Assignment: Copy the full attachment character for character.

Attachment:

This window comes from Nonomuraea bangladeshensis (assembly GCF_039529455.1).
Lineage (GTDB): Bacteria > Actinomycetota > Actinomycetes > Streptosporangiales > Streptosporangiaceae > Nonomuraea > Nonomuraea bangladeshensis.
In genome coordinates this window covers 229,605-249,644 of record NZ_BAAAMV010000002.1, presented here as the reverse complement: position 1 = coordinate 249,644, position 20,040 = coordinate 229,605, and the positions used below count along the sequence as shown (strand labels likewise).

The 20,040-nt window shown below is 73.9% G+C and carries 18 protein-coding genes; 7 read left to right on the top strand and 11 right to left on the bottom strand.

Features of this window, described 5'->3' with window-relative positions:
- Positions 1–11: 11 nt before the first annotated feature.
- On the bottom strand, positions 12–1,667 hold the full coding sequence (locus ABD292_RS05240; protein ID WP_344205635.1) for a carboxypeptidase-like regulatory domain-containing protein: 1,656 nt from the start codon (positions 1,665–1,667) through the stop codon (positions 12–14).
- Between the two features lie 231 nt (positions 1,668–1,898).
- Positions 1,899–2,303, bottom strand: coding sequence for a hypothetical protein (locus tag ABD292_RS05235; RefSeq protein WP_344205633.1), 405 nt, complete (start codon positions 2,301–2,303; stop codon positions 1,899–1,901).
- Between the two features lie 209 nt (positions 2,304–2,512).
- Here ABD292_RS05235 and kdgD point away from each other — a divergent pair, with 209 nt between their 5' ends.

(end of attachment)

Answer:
This window comes from Nonomuraea bangladeshensis (assembly GCF_039529455.1).
Lineage (GTDB): Bacteria > Actinomycetota > Actinomycetes > Streptosporangiales > Streptosporangiaceae > Nonomuraea > Nonomuraea bangladeshensis.
In genome coordinates this window covers 229,605-249,644 of record NZ_BAAAMV010000002.1, presented here as the reverse complement: position 1 = coordinate 249,644, position 20,040 = coordinate 229,605, and the positions used below count along the sequence as shown (strand labels likewise).

The 20,040-nt window shown below is 73.9% G+C and carries 18 protein-coding genes; 7 read left to right on the top strand and 11 right to left on the bottom strand.

Features of this window, described 5'->3' with window-relative positions:
- Positions 1–11: 11 nt before the first annotated feature.
- On the bottom strand, positions 12–1,667 hold the full coding sequence (locus ABD292_RS05240; protein ID WP_344205635.1) for a carboxypeptidase-like regulatory domain-containing protein: 1,656 nt from the start codon (positions 1,665–1,667) through the stop codon (positions 12–14).
- Between the two features lie 231 nt (positions 1,668–1,898).
- Positions 1,899–2,303, bottom strand: coding sequence for a hypothetical protein (locus tag ABD292_RS05235; RefSeq protein WP_344205633.1), 405 nt, complete (start codon positions 2,301–2,303; stop codon positions 1,899–1,901).
- Between the two features lie 209 nt (positions 2,304–2,512).
- Here ABD292_RS05235 and kdgD point away from each other — a divergent pair, with 209 nt between their 5' ends.